Anglin said he planned to organize an armed march in Whitefish for the second week of January. The march would be “against Jews, Jewish businesses and everyone who supports either,” Anglin wrote.
He has since entertained the notion that he would call off the march.
Spencer, who is not affiliated with The Daily Stormer, said he’d had “vague contact” with Anglin but did not support a march or the “troll storm” targeting Whitefish residents and businesses.
“If I’d known that was coming, I would have said steer clear,” Spencer told the Beacon.
Spencer posted a YouTube video on Dec. 30 titled “Let’s End This” that he said was addressed to the community of Whitefish, which includes a majority of people who would “like it to end.”
“Well, I’d like it to end, too,” he said in the video.
He continued, “I do not want to make Whitefish the center of white nationalism or whatever you want to call it … We need to get over this. This is over. Let’s end it.”
According to the local human rights advocacy group Love Lives Here, the Daily Stormer posts have unleashed a torrent of harassment against local businesses and community members, including threats of violence via social media, phone calls and emails.
Officials with the Whitefish Police Department are monitoring the situation. The communication is mostly coming from Internet accounts on the East Coast and nothing illegal has occurred locally, according to authorities.
Whitefish Police Chief Bill Dial said his department has received a significant amount of inquiries about the potential march in Whitefish, along with residents expressing concern and anxiety.
Dial said his department is working with federal and county law enforcement authorities to devise a plan if the armed march does occur.
“I’m hoping for the best, planning for the worst,” he said.
“If they do come, we’re just hoping it’s a peaceful march. I’m sure there will be those protesting at the same time.”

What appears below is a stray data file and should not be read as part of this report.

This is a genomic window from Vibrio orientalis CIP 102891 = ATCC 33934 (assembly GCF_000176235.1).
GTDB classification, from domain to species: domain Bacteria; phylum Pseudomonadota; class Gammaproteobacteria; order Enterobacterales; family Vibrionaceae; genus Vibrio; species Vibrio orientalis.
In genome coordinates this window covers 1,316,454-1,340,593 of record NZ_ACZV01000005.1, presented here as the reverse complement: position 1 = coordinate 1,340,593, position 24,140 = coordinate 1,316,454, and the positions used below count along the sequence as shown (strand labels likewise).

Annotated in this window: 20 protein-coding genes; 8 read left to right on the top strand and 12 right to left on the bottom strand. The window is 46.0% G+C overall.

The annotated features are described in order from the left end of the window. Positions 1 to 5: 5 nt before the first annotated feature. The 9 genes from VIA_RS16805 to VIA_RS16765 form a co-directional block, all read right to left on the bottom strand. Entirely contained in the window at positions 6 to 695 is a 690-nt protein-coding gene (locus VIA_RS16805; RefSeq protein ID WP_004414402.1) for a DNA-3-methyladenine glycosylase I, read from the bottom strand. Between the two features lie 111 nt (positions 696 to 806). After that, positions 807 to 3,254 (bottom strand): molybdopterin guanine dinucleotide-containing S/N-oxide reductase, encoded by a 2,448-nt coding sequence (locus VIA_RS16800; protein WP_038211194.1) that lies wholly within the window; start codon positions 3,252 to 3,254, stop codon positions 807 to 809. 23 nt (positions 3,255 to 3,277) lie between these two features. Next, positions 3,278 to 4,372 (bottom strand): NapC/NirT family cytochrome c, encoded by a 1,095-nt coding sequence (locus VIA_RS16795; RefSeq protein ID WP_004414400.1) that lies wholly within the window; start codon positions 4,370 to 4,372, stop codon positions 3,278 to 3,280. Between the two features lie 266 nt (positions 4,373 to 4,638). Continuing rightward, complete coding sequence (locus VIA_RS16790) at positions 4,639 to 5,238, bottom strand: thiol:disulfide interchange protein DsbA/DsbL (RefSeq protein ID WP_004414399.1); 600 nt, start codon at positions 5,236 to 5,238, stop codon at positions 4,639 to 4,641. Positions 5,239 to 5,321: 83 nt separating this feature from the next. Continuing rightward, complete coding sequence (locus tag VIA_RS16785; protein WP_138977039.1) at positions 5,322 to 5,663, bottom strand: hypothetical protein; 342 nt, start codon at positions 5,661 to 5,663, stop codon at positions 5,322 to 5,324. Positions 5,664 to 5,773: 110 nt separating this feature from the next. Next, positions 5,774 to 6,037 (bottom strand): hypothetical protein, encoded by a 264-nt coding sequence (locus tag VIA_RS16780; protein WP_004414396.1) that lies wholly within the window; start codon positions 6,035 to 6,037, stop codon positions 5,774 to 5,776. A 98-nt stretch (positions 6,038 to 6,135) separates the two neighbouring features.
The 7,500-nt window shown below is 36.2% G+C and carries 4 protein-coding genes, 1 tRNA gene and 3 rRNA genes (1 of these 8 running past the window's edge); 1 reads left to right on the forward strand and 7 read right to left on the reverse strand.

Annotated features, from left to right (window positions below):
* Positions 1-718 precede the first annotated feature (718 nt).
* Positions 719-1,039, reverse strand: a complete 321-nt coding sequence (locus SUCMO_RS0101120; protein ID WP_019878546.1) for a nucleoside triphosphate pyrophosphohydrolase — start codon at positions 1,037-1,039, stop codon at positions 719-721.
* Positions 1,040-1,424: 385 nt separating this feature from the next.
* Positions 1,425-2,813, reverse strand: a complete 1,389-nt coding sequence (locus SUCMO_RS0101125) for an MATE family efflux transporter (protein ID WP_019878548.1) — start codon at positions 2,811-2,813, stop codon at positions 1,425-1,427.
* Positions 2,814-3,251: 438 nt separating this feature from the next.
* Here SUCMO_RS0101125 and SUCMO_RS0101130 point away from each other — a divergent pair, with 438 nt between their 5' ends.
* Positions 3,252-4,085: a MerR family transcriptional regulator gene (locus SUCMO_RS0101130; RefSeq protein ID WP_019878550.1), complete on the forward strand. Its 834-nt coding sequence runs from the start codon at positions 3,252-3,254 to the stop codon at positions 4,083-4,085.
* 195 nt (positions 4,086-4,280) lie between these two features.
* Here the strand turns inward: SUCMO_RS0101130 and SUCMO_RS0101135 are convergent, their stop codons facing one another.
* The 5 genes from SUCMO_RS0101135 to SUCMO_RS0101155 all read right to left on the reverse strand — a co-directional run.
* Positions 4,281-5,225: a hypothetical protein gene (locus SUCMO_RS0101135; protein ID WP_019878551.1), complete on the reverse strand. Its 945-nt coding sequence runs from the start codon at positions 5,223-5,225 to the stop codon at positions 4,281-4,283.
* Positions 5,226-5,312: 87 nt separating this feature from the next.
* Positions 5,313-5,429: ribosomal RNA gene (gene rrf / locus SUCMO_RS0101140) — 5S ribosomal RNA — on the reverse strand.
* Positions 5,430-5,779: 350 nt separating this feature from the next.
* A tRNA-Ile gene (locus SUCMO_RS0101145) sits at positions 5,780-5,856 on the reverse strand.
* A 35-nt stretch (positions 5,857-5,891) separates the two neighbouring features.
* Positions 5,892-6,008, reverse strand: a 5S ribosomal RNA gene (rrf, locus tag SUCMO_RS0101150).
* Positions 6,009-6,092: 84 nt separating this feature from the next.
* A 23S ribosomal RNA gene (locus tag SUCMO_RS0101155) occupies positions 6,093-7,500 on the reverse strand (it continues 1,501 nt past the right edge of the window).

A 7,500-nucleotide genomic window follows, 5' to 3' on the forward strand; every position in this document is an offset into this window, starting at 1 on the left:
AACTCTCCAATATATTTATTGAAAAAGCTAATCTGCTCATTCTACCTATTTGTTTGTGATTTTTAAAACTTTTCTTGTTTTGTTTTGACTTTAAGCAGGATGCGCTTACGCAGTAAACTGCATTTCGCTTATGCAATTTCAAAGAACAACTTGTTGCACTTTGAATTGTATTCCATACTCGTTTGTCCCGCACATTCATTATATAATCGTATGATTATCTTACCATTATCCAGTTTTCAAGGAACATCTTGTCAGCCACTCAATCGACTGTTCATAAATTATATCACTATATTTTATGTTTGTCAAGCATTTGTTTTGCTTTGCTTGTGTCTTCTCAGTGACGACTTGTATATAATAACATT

He added, “It’s our job to make sure we keep the community safe, and that’s what we’re going to do.”
City Manager Chuck Stearns said earlier this week that the city had not received an application for an event permit.
Meanwhile, the idea for an event to celebrate Whitefish’s inclusivity sprung forth when two locals began discussing how discouraged they’d become with the increased news coverage, both locally and nationally, of the white supremacist groups and the attention paid to Spencer.
Jessica Laferriere, 34, and Dominica Cleveras, 33, grew determined to prove that white nationalists and neo-Nazi groups did not define the community they loved, so they hatched a plan for a communitywide celebration of diversity and acceptance of all people regardless of their ethnicity, religious beliefs, gender and gender identification, physical abilities and socio-economic status.
The event is called “Love Not Hate.”
“We were feeling so discouraged because these extremists were dominating the news cycle but represent such a small fraction of the population,” Laferriere said. “It has been heartbreaking to see the attacks on the Jewish community and our beloved businesses in town, but the community has really rallied behind those individuals and showed an outpouring of support.”
The Jan. 7 block party to celebrate diversity and take a stand against racism and other forms of oppression begins at 10:30 a.m. between Depot Park and the O’Shaughnessy Center in downtown Whitefish. It will feature performances by Blackfeet singer and storyteller Jack Gladstone and his daughter, Mariah Gladstone, as well as remarks by Whitefish City Councilor Richard Hildner, Mennonite Pastor Jeryl Hollinger and Hilary Shaw, executive director of the Abbie Shelter.
For more information about the “Love Not Hate” event, visit https://www.facebook.com/events/169186313551133/.